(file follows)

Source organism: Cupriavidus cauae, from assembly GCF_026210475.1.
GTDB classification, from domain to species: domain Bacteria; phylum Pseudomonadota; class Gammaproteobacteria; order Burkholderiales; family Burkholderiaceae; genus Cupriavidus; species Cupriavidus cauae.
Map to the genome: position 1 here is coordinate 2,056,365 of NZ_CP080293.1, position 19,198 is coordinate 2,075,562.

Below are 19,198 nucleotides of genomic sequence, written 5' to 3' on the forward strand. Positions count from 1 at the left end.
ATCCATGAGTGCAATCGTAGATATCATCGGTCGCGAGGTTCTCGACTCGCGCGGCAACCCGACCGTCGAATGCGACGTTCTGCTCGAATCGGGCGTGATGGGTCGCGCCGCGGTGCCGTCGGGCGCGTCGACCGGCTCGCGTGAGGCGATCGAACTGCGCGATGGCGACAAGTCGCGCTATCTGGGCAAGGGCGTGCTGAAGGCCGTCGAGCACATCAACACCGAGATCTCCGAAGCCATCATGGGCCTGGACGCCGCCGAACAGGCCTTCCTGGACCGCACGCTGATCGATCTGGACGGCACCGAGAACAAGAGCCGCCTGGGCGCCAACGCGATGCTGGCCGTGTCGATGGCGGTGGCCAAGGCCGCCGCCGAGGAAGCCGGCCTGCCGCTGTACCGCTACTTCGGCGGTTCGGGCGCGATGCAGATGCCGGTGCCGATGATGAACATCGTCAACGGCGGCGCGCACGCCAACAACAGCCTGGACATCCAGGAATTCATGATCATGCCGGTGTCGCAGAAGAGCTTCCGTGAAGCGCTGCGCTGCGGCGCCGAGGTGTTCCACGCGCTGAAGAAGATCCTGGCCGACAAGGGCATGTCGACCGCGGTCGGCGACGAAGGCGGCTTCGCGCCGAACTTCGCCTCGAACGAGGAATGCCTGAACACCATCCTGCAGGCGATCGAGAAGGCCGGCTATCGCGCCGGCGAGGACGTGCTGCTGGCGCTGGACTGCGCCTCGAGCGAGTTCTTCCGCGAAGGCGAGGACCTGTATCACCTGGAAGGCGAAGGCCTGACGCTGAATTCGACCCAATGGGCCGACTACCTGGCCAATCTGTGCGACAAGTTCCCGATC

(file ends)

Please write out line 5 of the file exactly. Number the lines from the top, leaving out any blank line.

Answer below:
ATCCATGAGTGCAATCGTAGATATCATCGGTCGCGAGGTTCTCGACTCGCGCGGCAACCCGACCGTCGAATGCGACGTTCTGCTCGAATCGGGCGTGATGGGTCGCGCCGCGGTGCCGTCGGGCGCGTCGACCGGCTCGCGTGAGGCGATCGAACTGCGCGATGGCGACAAGTCGCGCTATCTGGGCAAGGGCGTGCTGAAGGCCGTCGAGCACATCAACACCGAGATCTCCGAAGCCATCATGGGCCTGGACGCCGCCGAACAGGCCTTCCTGGACCGCACGCTGATCGATCTGGACGGCACCGAGAACAAGAGCCGCCTGGGCGCCAACGCGATGCTGGCCGTGTCGATGGCGGTGGCCAAGGCCGCCGCCGAGGAAGCCGGCCTGCCGCTGTACCGCTACTTCGGCGGTTCGGGCGCGATGCAGATGCCGGTGCCGATGATGAACATCGTCAACGGCGGCGCGCACGCCAACAACAGCCTGGACATCCAGGAATTCATGATCATGCCGGTGTCGCAGAAGAGCTTCCGTGAAGCGCTGCGCTGCGGCGCCGAGGTGTTCCACGCGCTGAAGAAGATCCTGGCCGACAAGGGCATGTCGACCGCGGTCGGCGACGAAGGCGGCTTCGCGCCGAACTTCGCCTCGAACGAGGAATGCCTGAACACCATCCTGCAGGCGATCGAGAAGGCCGGCTATCGCGCCGGCGAGGACGTGCTGCTGGCGCTGGACTGCGCCTCGAGCGAGTTCTTCCGCGAAGGCGAGGACCTGTATCACCTGGAAGGCGAAGGCCTGACGCTGAATTCGACCCAATGGGCCGACTACCTGGCCAATCTGTGCGACAAGTTCCCGATC